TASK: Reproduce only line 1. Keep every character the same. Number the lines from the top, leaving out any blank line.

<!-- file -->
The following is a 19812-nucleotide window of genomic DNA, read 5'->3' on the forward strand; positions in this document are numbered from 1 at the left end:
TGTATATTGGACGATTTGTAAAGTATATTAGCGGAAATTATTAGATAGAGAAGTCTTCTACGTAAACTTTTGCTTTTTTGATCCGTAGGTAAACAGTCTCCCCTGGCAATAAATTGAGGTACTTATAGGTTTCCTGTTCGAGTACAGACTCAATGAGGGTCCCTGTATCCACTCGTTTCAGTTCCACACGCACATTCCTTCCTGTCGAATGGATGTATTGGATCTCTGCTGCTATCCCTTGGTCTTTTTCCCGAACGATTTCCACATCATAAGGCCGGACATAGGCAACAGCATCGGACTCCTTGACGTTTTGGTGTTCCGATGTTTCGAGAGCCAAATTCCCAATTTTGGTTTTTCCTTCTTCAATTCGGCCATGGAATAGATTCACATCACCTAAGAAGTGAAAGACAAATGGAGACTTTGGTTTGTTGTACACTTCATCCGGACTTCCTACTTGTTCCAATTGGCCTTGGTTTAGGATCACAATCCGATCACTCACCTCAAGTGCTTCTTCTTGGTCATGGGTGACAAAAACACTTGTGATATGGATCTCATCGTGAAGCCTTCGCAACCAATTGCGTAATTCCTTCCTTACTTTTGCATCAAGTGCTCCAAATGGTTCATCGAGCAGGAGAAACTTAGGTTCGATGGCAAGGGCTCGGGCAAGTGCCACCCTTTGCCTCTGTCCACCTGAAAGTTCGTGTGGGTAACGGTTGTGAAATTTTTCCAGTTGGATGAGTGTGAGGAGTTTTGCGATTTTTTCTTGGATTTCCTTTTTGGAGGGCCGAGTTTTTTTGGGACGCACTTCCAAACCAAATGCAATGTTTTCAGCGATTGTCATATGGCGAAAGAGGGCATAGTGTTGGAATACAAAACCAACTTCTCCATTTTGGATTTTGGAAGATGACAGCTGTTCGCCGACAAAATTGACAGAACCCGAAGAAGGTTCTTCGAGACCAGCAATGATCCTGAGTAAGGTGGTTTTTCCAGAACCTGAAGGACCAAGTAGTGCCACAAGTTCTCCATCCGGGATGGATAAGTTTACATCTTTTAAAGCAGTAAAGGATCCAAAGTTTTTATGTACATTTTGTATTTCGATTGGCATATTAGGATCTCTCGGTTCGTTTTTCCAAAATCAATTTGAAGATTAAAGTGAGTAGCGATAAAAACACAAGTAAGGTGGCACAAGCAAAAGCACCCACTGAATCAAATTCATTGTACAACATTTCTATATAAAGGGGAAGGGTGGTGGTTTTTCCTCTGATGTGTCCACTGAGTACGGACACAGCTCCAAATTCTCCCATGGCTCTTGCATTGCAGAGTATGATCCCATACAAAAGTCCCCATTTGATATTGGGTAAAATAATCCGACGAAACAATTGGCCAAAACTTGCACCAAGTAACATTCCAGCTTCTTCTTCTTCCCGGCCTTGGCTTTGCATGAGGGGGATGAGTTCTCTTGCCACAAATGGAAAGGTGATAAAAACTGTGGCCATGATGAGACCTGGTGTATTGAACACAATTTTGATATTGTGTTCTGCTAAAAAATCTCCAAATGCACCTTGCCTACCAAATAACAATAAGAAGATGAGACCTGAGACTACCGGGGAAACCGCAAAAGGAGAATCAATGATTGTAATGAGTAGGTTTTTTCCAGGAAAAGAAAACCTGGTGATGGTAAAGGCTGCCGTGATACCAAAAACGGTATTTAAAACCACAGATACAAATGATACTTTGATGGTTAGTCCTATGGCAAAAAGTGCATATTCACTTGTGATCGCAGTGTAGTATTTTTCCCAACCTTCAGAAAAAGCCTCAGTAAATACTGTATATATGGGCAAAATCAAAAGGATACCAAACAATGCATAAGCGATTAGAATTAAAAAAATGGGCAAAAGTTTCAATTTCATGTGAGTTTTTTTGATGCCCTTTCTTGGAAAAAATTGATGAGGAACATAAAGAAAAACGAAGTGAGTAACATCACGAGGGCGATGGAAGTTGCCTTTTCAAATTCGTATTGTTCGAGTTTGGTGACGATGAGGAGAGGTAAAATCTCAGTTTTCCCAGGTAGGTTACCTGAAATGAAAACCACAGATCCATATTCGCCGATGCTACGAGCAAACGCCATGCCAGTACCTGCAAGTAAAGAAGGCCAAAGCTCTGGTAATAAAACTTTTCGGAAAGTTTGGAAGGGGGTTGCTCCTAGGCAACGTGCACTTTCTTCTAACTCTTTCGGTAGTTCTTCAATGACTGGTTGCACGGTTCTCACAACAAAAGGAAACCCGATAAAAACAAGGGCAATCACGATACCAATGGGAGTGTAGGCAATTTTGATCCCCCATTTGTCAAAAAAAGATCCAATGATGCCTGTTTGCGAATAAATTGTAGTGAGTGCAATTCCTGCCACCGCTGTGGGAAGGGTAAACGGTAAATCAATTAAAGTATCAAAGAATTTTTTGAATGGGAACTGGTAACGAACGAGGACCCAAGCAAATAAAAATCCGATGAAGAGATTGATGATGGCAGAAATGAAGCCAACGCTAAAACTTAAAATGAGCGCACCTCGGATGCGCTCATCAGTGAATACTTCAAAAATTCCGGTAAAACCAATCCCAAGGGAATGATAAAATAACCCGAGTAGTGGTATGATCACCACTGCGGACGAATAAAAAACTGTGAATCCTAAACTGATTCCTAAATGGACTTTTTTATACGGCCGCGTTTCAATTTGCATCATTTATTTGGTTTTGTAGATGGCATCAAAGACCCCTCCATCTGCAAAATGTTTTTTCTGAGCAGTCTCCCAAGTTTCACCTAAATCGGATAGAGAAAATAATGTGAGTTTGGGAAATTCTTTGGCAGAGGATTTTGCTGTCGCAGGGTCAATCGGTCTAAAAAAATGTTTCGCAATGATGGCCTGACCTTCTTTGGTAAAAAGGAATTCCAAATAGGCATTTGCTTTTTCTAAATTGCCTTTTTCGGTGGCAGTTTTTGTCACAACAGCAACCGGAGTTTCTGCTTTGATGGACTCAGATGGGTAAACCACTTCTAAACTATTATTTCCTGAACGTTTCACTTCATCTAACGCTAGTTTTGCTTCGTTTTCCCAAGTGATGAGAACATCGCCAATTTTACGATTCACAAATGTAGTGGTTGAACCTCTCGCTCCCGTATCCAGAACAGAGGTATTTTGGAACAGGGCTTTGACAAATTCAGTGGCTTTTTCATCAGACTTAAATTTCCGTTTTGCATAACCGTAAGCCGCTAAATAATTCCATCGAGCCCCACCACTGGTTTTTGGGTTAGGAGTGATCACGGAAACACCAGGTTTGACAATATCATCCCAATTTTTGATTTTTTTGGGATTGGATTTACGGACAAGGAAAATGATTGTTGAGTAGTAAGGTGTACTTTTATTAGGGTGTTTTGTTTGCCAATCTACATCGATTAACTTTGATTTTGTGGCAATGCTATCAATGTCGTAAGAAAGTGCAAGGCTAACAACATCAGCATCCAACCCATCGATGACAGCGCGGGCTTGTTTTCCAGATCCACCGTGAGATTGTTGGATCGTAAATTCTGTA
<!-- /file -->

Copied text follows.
The following is a 19812-nucleotide window of genomic DNA, read 5'->3' on the forward strand; positions in this document are numbered from 1 at the left end: